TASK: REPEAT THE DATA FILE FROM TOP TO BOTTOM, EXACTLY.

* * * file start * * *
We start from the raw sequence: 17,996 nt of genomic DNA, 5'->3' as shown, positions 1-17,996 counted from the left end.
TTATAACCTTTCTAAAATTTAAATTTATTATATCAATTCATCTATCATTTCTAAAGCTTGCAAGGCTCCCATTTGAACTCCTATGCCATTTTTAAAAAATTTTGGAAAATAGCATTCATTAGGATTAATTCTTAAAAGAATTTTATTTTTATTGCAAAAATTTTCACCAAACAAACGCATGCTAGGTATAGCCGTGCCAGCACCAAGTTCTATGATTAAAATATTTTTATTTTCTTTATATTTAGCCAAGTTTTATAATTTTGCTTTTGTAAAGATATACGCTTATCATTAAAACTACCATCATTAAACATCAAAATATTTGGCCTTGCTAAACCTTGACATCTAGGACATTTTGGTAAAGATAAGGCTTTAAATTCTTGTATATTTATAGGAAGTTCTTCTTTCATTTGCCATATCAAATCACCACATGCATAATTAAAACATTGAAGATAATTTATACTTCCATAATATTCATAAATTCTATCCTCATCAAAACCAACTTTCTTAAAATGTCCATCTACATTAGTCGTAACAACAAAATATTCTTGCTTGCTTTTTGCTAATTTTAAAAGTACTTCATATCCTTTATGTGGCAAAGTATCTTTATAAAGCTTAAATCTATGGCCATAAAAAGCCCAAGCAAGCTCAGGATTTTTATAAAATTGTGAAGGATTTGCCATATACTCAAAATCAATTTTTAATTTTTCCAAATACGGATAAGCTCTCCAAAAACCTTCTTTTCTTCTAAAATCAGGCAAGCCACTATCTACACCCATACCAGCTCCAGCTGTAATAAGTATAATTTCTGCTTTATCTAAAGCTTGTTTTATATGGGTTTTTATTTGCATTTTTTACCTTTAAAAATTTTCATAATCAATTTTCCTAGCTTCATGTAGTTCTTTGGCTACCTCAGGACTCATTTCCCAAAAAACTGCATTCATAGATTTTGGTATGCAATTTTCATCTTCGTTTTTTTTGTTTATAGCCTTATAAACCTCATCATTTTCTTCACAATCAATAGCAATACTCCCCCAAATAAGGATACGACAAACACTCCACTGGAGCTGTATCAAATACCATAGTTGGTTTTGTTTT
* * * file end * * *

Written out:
We start from the raw sequence: 17,996 nt of genomic DNA, 5'->3' as shown, positions 1-17,996 counted from the left end.
TTATAACCTTTCTAAAATTTAAATTTATTATATCAATTCATCTATCATTTCTAAAGCTTGCAAGGCTCCCATTTGAACTCCTATGCCATTTTTAAAAAATTTTGGAAAATAGCATTCATTAGGATTAATTCTTAAAAGAATTTTATTTTTATTGCAAAAATTTTCACCAAACAAACGCATGCTAGGTATAGCCGTGCCAGCACCAAGTTCTATGATTAAAATATTTTTATTTTCTTTATATTTAGCCAAGTTTTATAATTTTGCTTTTGTAAAGATATACGCTTATCATTAAAACTACCATCATTAAACATCAAAATATTTGGCCTTGCTAAACCTTGACATCTAGGACATTTTGGTAAAGATAAGGCTTTAAATTCTTGTATATTTATAGGAAGTTCTTCTTTCATTTGCCATATCAAATCACCACATGCATAATTAAAACATTGAAGATAATTTATACTTCCATAATATTCATAAATTCTATCCTCATCAAAACCAACTTTCTTAAAATGTCCATCTACATTAGTCGTAACAACAAAATATTCTTGCTTGCTTTTTGCTAATTTTAAAAGTACTTCATATCCTTTATGTGGCAAAGTATCTTTATAAAGCTTAAATCTATGGCCATAAAAAGCCCAAGCAAGCTCAGGATTTTTATAAAATTGTGAAGGATTTGCCATATACTCAAAATCAATTTTTAATTTTTCCAAATACGGATAAGCTCTCCAAAAACCTTCTTTTCTTCTAAAATCAGGCAAGCCACTATCTACACCCATACCAGCTCCAGCTGTAATAAGTATAATTTCTGCTTTATCTAAAGCTTGTTTTATATGGGTTTTTATTTGCATTTTTTACCTTTAAAAATTTTCATAATCAATTTTCCTAGCTTCATGTAGTTCTTTGGCTACCTCAGGACTCATTTCCCAAAAAACTGCATTCATAGATTTTGGTATGCAATTTTCATCTTCGTTTTTTTTGTTTATAGCCTTATAAACCTCATCATTTTCTTCACAATCAATAGCAATACTCCCCCAAATAAGGATACGACAAACACTCCACTGGAGCTGTATCAAATACCATAGTTGGTTTTGTTTT